Reckoning might be coming for Dodgers' Andrew Friedman after 2023 World Series

This has to be a giant dark cloud over his reign as president of baseball operations.
World Series - Texas Rangers v Arizona Diamondbacks - Game Four
World Series - Texas Rangers v Arizona Diamondbacks - Game Four / Christian Petersen/GettyImages

Is this the year Andrew Friedman's practices and processes are exposed after we just witnessed the Texas Rangers defeat the Arizona Diamondbacks in the World Series? One young, upstart team vs a big spender and aggressive trader that mixed in some prospects? One of those should be the Dodgers.

And what timing ... because Friedman's contract could be coming to an end soon. He signed an extension after the 2019 but the details weren't disclosed. His previous deal was five years in length, and if that was the case the last time around, that would mean he'll be a free agent after 2024.

Might the Dodgers' ownership group ponder a change after witnessing what the Texas Rangers did with an assortment of former Dodgers players? With the type of free agency and trade market aggression the Dodgers are supposed to possess but don't? Powered by the fearless attitude the Dodgers should embody?

Maybe ownership has a hand in the Dodgers' extreme caution when it comes to spending. Maybe the organization is content with Friedman constantly keeping the team in contention without the proper preparation for a lengthy World Series run and triumph. We'll probably never know.

But the Dodgers getting ousted by the Diamondbacks, whose younger players and veterans were better tasked for the assignment than their Dodgers counterparts, and then the Rangers cruising to their first World Series in franchise history has to spur some changes.

Reckoning might be coming for Dodgers' Andrew Friedman after 2023 World Series

Corey Seager. Former Dodger. Doesn't know why the team didn't re-sign him. He led the Rangers' offensive surge in October every step of the way and captured the World Series MVP. Not only did Friedman let Seager go, but he didn't re-sign Trea Turner to replace him.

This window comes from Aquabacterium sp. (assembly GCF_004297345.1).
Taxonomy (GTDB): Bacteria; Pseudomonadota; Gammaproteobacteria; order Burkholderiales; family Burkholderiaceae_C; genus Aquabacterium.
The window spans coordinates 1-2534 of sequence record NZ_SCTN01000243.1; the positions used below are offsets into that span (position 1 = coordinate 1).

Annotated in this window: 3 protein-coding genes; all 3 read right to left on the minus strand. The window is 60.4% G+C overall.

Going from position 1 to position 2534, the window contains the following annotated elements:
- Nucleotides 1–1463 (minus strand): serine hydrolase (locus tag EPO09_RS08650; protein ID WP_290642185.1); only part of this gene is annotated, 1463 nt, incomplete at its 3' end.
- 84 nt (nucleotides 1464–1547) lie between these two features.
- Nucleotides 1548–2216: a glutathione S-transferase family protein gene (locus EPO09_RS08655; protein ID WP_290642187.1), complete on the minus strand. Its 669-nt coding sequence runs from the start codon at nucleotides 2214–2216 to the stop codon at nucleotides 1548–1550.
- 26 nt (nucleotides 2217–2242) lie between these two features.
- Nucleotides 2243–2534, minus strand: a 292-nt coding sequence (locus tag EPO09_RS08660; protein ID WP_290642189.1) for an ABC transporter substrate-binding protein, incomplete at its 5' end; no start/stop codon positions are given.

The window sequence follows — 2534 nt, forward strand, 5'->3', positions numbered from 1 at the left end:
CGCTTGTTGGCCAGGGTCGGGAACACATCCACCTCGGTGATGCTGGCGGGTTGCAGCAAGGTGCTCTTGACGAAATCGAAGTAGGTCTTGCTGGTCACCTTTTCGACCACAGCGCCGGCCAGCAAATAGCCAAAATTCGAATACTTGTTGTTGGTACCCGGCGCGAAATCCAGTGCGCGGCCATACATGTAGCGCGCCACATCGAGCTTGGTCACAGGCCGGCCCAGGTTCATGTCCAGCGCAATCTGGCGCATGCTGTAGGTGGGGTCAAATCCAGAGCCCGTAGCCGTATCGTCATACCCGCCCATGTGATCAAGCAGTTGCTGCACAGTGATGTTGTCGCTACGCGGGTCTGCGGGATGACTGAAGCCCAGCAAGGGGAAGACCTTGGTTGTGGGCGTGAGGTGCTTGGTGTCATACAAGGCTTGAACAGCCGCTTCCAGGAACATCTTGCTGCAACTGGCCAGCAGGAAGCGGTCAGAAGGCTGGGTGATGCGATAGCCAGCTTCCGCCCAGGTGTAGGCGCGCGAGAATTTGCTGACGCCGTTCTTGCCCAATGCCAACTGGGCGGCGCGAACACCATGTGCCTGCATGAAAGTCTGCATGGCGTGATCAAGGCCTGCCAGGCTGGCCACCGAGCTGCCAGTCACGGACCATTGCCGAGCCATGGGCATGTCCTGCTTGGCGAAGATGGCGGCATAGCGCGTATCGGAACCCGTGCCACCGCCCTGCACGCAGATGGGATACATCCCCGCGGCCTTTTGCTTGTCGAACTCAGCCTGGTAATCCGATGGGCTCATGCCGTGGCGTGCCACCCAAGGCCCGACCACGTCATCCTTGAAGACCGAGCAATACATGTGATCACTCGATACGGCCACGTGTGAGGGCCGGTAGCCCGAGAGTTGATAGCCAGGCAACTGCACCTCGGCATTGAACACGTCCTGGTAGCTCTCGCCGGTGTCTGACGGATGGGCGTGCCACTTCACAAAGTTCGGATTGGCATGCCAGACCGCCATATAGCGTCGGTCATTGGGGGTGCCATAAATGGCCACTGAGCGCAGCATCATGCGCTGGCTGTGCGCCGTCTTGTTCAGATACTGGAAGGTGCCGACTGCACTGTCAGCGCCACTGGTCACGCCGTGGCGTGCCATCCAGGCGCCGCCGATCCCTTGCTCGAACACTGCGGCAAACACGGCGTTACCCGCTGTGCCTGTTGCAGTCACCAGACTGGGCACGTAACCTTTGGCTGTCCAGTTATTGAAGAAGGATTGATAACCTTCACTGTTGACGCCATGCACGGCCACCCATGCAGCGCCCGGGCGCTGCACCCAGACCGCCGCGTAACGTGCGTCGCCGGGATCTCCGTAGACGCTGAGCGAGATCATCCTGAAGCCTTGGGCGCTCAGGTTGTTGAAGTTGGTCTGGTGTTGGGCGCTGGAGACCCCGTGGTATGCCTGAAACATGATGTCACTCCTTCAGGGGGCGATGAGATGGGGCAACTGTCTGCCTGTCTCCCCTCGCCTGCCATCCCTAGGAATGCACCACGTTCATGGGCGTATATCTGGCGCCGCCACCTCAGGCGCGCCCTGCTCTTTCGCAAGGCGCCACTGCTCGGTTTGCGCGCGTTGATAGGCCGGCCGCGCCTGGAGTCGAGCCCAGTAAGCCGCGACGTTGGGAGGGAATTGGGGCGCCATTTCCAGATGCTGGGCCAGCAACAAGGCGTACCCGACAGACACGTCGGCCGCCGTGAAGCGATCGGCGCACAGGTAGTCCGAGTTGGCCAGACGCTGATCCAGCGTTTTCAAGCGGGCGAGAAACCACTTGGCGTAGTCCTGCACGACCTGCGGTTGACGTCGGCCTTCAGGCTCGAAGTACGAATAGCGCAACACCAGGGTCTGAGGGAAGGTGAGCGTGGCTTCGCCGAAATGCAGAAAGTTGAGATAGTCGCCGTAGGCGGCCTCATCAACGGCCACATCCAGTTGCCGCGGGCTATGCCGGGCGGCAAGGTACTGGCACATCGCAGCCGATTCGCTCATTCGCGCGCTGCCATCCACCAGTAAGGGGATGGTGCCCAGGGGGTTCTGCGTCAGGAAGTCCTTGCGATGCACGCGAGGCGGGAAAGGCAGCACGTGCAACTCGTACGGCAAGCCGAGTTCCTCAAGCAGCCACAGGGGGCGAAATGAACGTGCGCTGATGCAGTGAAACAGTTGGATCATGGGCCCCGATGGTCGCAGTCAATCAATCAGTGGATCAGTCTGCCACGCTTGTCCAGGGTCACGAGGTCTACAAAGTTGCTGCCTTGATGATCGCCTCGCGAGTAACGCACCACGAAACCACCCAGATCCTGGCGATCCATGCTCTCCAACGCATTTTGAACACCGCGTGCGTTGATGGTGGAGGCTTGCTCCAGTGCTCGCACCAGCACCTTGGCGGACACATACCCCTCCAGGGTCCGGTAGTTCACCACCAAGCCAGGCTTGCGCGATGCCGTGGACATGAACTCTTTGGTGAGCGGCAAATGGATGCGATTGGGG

Josh Sborz. He closed out the World Series went on a tear during the postseason (one earned run in 12 innings). The Dodgers dumped him off the roster when they signed Trevor Bauer. Sborz was traded to Texas and the rest is history.

Andrew Heaney. Though not the most impressive Dodger, definitely somebody they could've used in 2023 because of their horrific starting pitching depth and lack of experience. Heaney won Game 4 of the World Series and appeared in the most games of his career in 2023.

Nathan Eovaldi. A former Dodger over a decade ago, but Friedman had the chance to reunite with the right-hander last offseason, again, when LA badly needed pitching. They passed, Eovaldi inked a two-year, $34 million deal with the Rangers, and he orchestrated another legendary October run (the Dodgers saw his last one up close and personal in 2018).

How about the missed trade acquisitions this year? The Rangers swiped Max Scherzer, Jordan Montgomery, Aroldis Chapman and Chris Stratton before the deadline to patch up their loss of Jacob deGrom in the rotation and to help an ailing bullpen. Did the Dodgers have to pull off all of those moves? No. But Kiké Hernández, Amed Rosario, Joe Kelly and Lance Lynn, in hindsight, weren't even close to what the team actually needed.

Some of these impact moves are obvious, which is part of the point here. Perhaps Friedman and his front office are more concerned with finding the next great cheap reliever or the next Max Muncy rather than crushing the softball right in front of them. In theory, such moves of greater magnitude should be easier for an organization like the Dodgers, but Friedman's gotten less and less aggressive ever since 2020.

The amount of money the Dodgers spent of failed relief pitching projects could've funded a mid-size contract or a large payroll addition at a given trade deadline. The lone long-term deals given to Mookie Betts and Freddie Freeman aren't enough, and were never going to be. The extension for Chris Taylor (and stopping there) has proven to be a bit of an oversight. The move for Trevor Bauer arguably set this franchise off course the moment he was suspended. The callous attitude that seemingly shrouded the Seager, Hernández, Joc Pederson, Cody Bellinger, and Justin Turner departures felt very wrong. Passing on guys like Bryce Harper, Kyle Schwarber, Zack Wheeler, Dansby Swanson, Justin Verlander, Kevin Gausman, Gerrit Cole and others. Trading Yordan Alvarez. The list goes on.

Friedman played a role in gradually deconstructing a winner after the 2020 season and has made countless missteps since. Miss out on Shohei Ohtani and/or the few other game-changing names that will be available this offseason, and the 2024 conversations surrounding Friedman and the Dodgers might turn quicker than we could've ever expected.